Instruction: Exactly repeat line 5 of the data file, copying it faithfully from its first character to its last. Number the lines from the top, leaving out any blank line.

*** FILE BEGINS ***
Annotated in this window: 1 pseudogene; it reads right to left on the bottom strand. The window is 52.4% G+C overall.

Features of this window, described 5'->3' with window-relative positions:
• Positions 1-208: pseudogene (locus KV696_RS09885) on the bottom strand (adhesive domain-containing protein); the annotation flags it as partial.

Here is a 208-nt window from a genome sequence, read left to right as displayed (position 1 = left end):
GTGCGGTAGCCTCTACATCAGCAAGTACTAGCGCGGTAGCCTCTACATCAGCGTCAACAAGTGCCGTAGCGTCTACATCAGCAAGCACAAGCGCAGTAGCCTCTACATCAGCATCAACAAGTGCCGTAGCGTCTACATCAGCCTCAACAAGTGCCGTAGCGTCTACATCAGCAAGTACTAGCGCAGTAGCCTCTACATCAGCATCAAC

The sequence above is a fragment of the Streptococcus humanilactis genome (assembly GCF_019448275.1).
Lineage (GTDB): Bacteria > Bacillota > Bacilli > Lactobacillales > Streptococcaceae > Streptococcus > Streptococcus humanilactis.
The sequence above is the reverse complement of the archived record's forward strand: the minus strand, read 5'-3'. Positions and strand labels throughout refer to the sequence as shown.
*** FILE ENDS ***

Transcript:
GTGCGGTAGCCTCTACATCAGCAAGTACTAGCGCGGTAGCCTCTACATCAGCGTCAACAAGTGCCGTAGCGTCTACATCAGCAAGCACAAGCGCAGTAGCCTCTACATCAGCATCAACAAGTGCCGTAGCGTCTACATCAGCCTCAACAAGTGCCGTAGCGTCTACATCAGCAAGTACTAGCGCAGTAGCCTCTACATCAGCATCAAC